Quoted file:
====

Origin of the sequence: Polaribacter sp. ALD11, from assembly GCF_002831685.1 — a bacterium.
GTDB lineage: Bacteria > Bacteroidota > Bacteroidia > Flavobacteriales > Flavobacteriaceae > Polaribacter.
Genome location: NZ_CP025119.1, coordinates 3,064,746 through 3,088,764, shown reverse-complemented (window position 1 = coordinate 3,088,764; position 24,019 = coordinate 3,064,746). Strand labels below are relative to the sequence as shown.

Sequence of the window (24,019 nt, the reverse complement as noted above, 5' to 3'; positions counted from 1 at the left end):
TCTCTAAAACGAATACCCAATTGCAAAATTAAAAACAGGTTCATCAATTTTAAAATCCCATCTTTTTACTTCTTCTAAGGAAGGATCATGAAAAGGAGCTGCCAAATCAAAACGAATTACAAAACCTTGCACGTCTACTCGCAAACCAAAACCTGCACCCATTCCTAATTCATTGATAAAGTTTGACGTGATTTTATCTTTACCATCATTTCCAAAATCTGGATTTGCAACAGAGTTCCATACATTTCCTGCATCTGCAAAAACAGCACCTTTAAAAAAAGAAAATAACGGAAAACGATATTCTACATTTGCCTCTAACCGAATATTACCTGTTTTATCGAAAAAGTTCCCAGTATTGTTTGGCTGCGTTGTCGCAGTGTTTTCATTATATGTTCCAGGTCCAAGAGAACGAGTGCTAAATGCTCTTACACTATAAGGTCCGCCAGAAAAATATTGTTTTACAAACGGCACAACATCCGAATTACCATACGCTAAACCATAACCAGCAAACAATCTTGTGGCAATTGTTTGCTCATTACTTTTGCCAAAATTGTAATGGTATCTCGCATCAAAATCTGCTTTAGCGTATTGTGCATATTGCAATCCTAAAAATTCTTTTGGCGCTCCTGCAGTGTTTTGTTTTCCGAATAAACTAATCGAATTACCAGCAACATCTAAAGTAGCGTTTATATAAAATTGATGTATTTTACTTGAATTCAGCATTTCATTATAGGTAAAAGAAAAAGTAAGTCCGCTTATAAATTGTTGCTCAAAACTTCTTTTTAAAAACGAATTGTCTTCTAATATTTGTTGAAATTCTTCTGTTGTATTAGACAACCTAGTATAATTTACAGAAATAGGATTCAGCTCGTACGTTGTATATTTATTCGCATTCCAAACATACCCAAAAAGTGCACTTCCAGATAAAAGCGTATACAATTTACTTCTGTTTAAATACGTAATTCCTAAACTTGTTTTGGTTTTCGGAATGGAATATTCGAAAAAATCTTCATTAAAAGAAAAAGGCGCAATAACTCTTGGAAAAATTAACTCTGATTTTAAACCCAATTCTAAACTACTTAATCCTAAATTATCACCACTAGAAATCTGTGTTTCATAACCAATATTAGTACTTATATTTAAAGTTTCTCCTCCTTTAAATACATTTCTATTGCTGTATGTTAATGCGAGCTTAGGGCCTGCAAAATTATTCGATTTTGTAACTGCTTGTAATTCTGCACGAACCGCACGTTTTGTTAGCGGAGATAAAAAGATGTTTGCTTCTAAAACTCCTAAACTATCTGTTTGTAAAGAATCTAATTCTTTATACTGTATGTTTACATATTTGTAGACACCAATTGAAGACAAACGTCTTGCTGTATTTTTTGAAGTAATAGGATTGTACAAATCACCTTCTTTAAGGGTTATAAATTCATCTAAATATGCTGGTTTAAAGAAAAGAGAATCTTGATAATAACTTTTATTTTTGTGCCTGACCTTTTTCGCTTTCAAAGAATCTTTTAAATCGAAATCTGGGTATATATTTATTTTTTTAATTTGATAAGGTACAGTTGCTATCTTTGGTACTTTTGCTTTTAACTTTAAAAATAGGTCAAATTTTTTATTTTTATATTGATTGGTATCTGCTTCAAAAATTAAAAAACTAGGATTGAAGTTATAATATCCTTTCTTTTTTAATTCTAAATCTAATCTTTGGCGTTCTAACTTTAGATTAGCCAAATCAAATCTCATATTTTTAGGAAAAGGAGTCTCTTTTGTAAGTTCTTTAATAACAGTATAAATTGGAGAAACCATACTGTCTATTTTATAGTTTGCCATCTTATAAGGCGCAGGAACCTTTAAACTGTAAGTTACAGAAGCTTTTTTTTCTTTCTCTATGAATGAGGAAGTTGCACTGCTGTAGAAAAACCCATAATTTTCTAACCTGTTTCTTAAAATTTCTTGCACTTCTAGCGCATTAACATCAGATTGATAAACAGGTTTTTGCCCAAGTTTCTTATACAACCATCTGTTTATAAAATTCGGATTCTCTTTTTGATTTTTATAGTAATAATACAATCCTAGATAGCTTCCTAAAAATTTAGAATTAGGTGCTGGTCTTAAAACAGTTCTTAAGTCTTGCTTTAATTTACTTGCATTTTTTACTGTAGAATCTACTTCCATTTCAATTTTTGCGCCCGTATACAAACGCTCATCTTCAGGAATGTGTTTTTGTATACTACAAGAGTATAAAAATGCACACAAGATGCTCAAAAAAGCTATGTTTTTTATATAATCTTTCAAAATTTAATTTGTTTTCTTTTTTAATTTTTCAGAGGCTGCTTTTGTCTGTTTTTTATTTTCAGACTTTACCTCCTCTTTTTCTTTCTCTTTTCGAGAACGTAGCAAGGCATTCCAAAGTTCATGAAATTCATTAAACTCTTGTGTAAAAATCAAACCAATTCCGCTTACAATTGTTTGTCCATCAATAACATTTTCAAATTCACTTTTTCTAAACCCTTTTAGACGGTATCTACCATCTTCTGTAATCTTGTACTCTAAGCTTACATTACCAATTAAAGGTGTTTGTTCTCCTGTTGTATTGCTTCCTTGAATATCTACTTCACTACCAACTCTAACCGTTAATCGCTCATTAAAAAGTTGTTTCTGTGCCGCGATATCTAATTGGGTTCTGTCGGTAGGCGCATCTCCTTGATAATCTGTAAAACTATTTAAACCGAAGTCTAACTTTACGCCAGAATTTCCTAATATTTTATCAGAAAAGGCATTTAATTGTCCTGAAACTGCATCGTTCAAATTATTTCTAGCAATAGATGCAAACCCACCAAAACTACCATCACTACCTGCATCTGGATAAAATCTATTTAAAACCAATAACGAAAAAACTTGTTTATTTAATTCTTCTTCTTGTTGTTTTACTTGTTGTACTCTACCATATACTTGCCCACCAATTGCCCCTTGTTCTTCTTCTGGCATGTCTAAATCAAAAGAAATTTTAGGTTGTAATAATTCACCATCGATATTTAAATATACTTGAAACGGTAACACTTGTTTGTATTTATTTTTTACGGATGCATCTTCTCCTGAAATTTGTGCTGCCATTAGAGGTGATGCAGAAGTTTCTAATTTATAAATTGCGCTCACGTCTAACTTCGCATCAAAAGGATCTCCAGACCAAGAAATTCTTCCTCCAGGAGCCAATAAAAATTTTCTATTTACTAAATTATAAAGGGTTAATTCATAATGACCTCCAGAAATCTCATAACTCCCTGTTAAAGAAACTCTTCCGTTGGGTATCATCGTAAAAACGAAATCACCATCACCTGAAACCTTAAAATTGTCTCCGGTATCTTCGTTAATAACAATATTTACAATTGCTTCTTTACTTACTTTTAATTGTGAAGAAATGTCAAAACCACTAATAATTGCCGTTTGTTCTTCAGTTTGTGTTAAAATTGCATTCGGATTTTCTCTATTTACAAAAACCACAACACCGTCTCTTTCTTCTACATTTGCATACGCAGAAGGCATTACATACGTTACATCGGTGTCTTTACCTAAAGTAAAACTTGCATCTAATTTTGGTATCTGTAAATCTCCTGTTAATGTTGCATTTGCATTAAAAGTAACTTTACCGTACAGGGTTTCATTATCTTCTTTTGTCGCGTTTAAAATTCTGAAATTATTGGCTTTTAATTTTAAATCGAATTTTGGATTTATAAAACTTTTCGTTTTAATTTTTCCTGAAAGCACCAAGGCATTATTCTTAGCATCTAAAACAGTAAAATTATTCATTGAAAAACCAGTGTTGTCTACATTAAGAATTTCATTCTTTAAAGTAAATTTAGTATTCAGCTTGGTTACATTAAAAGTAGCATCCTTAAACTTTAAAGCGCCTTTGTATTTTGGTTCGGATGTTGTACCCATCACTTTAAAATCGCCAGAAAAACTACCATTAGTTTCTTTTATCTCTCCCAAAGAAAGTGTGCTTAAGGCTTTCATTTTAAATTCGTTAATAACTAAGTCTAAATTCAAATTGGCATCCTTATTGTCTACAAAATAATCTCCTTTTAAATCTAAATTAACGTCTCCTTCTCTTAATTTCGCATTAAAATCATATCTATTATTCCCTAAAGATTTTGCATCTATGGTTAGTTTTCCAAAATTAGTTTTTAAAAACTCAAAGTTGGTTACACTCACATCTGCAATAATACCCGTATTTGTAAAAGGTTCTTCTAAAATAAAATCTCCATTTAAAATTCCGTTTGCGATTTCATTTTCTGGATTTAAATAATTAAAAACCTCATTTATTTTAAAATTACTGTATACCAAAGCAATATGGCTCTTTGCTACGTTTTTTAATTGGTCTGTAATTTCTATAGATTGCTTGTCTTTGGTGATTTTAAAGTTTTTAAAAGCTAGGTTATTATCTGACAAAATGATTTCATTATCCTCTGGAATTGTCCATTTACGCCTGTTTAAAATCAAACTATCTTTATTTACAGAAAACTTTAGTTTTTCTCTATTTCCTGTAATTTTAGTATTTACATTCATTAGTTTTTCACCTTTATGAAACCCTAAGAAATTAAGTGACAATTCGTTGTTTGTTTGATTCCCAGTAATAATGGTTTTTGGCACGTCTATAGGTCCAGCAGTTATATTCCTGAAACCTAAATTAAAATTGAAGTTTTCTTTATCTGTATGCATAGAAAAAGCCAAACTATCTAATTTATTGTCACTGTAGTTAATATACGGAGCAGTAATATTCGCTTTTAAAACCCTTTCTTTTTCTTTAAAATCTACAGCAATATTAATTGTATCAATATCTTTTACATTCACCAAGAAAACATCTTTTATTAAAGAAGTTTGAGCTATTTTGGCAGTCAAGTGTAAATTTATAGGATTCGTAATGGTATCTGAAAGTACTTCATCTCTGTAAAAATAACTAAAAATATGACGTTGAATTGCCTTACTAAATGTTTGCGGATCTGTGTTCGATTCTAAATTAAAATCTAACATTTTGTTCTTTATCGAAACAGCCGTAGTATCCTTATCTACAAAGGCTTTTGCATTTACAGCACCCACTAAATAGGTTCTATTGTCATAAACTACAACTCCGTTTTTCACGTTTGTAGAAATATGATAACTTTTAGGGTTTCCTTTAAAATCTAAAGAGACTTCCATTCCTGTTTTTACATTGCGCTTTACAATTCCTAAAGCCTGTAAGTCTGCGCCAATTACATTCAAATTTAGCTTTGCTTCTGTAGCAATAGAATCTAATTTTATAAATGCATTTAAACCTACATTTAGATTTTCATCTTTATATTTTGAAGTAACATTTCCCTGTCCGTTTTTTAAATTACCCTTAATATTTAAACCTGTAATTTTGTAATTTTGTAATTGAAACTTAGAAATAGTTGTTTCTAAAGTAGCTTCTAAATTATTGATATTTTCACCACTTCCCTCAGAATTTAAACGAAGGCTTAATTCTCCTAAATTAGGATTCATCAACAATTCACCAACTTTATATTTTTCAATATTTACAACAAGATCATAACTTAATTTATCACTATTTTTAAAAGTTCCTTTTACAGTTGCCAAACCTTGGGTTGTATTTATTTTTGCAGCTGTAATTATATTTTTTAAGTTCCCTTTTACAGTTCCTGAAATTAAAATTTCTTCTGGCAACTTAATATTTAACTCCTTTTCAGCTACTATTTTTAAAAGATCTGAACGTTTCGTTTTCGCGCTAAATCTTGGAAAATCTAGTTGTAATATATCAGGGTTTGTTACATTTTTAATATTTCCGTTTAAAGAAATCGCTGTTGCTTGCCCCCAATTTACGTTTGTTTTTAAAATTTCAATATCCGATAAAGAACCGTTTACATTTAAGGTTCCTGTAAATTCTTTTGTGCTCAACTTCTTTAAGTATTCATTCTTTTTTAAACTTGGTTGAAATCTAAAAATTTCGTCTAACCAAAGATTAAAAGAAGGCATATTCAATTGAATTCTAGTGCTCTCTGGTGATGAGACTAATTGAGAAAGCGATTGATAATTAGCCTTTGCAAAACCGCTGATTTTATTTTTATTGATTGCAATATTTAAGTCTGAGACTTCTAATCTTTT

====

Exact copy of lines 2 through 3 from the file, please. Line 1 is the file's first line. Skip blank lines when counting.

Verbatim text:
GTDB lineage: Bacteria > Bacteroidota > Bacteroidia > Flavobacteriales > Flavobacteriaceae > Polaribacter.
Genome location: NZ_CP025119.1, coordinates 3,064,746 through 3,088,764, shown reverse-complemented (window position 1 = coordinate 3,088,764; position 24,019 = coordinate 3,064,746). Strand labels below are relative to the sequence as shown.